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J Chem Ecol. 2003 Aug;29(8):1853-70.

Larval exposure to oviposition deterrents alters subsequent oviposition behavior in generalist, Trichoplusia ni and specialist, Plutella xylostella moths.

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Faculty of Agricultural Sciences, University of British Columbia, Vancouver, British Columbia, Canada, V6T 1Z4.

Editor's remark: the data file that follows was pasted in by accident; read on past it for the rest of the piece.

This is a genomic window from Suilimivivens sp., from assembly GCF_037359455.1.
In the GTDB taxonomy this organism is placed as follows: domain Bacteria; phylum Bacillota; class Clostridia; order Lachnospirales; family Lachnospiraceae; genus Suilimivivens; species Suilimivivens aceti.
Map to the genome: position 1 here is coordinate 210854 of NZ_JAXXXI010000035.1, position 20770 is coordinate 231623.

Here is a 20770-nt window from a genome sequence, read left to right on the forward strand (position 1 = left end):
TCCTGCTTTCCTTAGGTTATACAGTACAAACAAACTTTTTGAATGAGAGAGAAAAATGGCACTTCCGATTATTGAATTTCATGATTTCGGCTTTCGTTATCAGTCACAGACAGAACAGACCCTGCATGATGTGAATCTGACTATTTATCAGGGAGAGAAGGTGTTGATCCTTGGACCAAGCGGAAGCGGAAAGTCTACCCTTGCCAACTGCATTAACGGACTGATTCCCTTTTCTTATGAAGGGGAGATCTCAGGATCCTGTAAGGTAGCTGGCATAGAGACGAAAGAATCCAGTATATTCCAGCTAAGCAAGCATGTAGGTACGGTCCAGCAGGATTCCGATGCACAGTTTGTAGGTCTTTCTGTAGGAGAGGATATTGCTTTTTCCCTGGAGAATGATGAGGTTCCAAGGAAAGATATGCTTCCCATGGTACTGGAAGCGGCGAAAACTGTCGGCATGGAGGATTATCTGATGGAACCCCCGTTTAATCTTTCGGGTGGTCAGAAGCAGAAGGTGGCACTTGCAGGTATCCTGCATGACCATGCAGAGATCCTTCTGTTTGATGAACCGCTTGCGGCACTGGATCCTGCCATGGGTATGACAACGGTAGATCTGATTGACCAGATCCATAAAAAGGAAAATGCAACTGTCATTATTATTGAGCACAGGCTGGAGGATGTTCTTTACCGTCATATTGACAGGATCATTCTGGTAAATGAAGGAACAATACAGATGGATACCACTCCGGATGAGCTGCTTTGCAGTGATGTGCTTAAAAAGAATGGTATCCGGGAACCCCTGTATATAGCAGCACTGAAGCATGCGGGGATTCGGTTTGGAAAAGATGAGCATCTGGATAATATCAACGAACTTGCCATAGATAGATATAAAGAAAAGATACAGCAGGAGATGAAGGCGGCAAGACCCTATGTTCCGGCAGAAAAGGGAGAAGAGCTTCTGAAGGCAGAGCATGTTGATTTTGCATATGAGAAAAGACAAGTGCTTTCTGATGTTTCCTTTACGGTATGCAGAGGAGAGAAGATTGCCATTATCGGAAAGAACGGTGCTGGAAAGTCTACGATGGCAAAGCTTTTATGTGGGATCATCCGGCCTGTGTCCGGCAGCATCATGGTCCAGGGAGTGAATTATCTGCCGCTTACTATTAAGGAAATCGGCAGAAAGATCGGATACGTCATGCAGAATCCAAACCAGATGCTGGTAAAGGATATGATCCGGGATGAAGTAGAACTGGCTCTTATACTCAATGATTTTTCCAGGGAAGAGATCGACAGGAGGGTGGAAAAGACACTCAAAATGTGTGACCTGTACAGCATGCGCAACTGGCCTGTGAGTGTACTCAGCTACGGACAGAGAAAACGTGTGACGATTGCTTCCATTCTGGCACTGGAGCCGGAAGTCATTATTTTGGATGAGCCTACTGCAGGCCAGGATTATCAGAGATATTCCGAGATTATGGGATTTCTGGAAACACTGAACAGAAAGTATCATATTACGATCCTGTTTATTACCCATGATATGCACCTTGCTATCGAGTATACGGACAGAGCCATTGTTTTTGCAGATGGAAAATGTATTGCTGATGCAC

The present study was undertaken to determine the effects of larval feeding experience on subsequent oviposition behavior of the resulting moths. Larvae of the cabbage looper (Trichoplusia ni, Noctuidae) and the diamondback moth (Plutella xylostella, Plutellidae) were exposed to the phenylpropanoid allelochemical trans-anethole (at 100 ppm fw in artificial diet) or the limonoid allelochemical toosendanin (10 ppm sprayed on cabbage leaves). Both compounds had been shown to deter oviposition in naive moths in previous choice tests. Moths developing from "experienced" larvae (both sexes) showed a decrease in oviposition deterrence response when given a choice between control and treated leaves, unlike naïve moths. This phenomenon, analogous to habituation to feeding deterrents in lepidopteran larva, occurred irrespective of duration of feeding on the deterrent compound. We also observed that F1 larvae resulting from experienced moths (previously exposed to toosendanin as larvae) grew as well on toosendanin-treated foliage as on control foliage. In contrast, growth of F1 larvae from naïve moths was significantly impaired by toosendanin. These results demonstrate that host-selection behavior in cabbage looper (a generalist) and diamondback moth (a specialist) may be shaped by feeding experience according to Hopkins' Host Selection Principle in addition to chemical legacy.

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